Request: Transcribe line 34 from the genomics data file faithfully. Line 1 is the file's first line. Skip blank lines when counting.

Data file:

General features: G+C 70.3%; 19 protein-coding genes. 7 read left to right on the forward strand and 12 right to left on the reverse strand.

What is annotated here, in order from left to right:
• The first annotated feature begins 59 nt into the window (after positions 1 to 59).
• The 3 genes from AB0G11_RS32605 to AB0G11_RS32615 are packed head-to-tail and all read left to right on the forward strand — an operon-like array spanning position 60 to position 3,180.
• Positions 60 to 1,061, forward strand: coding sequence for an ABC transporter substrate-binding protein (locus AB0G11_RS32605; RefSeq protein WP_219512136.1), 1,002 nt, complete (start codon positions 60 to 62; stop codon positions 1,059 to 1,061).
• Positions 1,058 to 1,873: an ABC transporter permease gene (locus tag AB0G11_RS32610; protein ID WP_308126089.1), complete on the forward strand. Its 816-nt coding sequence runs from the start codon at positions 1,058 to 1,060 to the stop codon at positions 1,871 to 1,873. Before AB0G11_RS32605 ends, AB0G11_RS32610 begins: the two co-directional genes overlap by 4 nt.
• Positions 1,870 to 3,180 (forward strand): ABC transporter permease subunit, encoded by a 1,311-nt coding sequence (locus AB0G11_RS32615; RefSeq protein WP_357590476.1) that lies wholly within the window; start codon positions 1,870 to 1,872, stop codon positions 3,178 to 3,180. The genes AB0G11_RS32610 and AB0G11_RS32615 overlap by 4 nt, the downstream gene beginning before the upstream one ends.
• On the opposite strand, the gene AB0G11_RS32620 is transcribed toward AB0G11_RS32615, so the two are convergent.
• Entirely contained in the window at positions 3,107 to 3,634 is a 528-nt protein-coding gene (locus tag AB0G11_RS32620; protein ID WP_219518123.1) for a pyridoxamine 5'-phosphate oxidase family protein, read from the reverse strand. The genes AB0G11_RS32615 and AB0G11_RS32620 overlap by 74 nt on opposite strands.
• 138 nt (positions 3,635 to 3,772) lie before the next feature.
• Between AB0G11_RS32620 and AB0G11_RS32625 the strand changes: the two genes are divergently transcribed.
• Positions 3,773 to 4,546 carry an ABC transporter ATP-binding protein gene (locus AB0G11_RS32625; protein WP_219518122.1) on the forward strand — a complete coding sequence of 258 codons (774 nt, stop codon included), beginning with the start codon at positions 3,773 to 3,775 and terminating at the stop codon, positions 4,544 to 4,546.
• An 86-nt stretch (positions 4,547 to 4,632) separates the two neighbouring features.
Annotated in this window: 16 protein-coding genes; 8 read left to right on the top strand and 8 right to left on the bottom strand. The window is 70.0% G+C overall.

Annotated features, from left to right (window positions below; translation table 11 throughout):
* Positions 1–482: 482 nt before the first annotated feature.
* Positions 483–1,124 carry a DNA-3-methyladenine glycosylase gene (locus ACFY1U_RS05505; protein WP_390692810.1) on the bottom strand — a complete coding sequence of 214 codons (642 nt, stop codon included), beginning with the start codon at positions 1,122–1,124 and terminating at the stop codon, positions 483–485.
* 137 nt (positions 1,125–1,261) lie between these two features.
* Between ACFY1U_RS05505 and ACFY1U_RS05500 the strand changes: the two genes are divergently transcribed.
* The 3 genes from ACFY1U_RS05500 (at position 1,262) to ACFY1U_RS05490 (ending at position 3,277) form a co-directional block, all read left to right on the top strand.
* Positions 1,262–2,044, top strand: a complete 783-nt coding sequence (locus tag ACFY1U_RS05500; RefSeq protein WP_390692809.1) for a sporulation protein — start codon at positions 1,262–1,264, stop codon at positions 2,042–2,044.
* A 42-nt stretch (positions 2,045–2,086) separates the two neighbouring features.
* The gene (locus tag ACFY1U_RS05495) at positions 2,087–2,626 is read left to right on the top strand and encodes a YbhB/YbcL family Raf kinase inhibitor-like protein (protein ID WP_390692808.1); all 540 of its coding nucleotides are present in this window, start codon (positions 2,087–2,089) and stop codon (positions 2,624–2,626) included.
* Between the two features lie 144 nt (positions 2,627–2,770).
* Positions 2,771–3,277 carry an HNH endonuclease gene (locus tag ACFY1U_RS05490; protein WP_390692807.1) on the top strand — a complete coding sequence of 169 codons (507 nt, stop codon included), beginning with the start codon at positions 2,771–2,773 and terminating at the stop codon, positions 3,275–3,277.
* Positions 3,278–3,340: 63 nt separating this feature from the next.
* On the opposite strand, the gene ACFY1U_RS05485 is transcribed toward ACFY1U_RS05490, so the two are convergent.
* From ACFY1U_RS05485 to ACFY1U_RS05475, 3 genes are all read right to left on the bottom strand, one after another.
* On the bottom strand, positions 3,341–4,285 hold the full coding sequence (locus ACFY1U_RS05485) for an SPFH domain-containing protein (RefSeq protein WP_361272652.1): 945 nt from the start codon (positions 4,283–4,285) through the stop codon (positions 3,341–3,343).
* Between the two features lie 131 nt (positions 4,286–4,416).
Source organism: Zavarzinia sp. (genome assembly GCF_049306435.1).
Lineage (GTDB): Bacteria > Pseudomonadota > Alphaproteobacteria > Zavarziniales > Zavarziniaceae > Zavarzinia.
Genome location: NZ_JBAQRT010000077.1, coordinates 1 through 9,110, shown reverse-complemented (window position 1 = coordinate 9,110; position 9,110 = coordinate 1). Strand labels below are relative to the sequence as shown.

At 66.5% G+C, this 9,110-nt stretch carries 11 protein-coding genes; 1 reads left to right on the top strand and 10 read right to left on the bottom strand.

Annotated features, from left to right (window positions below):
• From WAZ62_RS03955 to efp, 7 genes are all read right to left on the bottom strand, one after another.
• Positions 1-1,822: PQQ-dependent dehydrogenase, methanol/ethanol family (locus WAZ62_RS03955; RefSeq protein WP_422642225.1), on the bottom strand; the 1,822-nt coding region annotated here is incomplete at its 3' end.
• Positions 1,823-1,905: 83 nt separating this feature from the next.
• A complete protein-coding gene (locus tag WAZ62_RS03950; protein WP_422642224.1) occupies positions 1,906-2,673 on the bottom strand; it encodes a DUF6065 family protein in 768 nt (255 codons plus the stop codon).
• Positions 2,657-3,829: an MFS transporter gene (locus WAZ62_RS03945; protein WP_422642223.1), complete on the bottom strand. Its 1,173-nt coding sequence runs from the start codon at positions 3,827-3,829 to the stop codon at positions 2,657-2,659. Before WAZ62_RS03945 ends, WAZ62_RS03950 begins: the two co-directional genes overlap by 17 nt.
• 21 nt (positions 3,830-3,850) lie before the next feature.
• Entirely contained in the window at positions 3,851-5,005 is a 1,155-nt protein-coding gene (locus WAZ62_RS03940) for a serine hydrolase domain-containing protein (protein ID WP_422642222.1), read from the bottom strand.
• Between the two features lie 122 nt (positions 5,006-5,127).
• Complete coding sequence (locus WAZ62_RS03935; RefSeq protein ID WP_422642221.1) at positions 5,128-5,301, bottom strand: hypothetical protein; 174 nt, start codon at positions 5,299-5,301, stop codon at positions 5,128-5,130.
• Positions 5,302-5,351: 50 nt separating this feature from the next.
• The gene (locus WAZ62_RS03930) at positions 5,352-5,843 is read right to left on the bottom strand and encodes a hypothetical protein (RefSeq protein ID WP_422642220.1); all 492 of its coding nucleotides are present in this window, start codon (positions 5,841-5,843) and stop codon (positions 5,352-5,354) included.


At 66.5% G+C, this 9,110-nt stretch carries 11 protein-coding genes; 1 reads left to right on the top strand and 10 read right to left on the bottom strand.